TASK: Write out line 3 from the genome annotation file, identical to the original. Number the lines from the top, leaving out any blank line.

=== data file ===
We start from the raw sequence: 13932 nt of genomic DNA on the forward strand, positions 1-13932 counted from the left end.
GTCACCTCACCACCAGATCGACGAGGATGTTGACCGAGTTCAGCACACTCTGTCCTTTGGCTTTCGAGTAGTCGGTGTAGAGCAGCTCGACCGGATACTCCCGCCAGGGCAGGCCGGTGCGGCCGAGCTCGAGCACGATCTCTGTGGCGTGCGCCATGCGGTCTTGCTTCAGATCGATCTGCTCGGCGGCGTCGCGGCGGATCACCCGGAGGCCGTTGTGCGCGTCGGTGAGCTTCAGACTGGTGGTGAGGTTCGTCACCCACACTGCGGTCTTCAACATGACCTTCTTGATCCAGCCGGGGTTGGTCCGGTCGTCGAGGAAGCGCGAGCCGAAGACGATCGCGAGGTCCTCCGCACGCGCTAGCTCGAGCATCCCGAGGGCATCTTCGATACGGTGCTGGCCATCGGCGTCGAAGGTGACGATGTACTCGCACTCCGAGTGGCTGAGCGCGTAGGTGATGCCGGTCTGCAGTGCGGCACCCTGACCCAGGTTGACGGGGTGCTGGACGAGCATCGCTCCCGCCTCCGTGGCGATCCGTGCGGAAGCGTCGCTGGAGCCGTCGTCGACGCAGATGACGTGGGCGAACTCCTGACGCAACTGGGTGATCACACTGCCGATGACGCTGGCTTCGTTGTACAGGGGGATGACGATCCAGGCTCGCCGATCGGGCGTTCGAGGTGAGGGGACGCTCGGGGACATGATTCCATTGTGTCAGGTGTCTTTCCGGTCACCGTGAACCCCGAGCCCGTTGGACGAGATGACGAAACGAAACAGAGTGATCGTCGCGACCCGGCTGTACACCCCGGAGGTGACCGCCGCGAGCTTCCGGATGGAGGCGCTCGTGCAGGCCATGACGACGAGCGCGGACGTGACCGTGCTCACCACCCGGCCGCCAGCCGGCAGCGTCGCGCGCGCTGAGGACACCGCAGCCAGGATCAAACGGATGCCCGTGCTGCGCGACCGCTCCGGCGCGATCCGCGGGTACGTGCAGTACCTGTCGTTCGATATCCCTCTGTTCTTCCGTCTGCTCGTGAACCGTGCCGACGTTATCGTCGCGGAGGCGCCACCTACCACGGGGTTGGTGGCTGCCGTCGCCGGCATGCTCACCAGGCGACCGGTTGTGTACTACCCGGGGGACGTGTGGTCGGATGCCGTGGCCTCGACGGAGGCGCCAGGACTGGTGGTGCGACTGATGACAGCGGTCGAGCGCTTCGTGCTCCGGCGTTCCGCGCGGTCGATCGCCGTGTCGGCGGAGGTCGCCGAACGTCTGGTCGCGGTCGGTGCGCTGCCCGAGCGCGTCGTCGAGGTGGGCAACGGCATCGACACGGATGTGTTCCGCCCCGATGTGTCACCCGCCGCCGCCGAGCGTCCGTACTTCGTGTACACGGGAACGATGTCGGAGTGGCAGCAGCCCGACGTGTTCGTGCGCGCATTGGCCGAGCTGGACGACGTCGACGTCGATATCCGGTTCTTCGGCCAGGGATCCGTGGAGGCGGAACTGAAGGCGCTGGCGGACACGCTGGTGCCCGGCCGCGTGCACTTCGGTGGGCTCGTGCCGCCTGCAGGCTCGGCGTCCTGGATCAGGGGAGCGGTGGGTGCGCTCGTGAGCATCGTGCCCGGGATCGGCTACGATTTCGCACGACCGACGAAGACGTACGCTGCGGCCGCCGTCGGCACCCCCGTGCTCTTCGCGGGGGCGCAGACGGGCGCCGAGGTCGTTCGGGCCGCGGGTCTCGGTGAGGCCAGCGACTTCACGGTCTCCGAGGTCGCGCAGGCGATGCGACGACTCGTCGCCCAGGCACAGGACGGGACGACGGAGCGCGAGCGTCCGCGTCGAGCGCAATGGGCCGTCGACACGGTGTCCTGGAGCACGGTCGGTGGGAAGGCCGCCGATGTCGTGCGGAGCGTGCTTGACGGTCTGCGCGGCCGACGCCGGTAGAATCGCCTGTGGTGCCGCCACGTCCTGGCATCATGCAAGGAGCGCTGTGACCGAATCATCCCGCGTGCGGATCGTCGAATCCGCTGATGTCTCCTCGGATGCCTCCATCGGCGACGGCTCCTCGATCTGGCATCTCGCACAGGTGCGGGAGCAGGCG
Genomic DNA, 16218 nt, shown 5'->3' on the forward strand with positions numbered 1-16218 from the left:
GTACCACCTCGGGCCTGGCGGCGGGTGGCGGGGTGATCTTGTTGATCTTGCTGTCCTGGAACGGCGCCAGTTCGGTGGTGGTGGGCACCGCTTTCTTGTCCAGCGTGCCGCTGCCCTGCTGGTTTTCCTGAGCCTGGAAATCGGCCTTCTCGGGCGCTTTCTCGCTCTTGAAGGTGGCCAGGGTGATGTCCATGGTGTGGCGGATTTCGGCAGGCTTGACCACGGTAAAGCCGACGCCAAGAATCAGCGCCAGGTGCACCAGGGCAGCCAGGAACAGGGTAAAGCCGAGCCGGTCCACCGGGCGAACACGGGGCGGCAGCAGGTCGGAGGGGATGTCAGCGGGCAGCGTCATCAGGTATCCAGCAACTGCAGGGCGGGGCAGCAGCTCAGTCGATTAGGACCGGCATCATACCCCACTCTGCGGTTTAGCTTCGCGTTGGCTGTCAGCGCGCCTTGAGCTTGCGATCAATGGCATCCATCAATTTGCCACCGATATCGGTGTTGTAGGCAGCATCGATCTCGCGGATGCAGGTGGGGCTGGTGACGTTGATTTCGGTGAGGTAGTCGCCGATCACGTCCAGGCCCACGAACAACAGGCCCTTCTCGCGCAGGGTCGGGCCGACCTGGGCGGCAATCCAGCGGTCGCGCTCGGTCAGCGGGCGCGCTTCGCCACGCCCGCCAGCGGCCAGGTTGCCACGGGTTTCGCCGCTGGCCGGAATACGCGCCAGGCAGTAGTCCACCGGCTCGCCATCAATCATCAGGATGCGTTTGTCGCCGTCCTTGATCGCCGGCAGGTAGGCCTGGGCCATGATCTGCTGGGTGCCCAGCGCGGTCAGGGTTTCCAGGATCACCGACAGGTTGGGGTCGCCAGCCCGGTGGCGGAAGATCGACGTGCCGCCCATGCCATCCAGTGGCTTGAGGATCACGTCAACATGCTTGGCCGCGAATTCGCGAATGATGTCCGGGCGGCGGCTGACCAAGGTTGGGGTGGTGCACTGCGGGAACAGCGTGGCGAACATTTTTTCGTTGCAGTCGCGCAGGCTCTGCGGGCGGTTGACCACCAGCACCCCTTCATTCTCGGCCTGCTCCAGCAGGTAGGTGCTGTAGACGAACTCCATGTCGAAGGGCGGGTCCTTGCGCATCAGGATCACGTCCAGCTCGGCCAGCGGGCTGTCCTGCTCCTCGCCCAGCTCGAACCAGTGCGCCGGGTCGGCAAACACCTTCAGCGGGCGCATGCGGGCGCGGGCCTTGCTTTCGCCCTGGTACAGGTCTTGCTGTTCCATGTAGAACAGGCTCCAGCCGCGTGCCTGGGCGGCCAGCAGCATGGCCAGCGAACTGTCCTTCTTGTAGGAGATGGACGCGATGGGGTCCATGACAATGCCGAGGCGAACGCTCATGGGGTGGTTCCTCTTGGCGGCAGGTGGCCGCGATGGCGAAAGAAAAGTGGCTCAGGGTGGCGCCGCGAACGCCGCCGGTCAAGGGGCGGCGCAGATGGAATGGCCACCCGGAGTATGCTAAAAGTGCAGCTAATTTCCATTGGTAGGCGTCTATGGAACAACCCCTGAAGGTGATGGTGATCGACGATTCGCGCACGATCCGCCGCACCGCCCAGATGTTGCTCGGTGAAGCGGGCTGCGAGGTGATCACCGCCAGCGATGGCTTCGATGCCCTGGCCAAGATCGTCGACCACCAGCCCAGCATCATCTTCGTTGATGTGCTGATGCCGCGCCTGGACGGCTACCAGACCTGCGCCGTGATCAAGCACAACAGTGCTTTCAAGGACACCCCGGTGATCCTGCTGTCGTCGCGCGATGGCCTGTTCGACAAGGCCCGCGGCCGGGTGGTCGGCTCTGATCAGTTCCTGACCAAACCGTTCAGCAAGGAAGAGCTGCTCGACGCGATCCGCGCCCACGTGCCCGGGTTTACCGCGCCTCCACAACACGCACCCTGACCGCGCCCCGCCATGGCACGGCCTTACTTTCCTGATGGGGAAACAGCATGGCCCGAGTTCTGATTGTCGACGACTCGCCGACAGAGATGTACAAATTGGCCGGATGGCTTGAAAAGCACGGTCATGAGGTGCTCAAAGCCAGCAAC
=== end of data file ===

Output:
Genomic DNA, 16218 nt, shown 5'->3' on the forward strand with positions numbered 1-16218 from the left: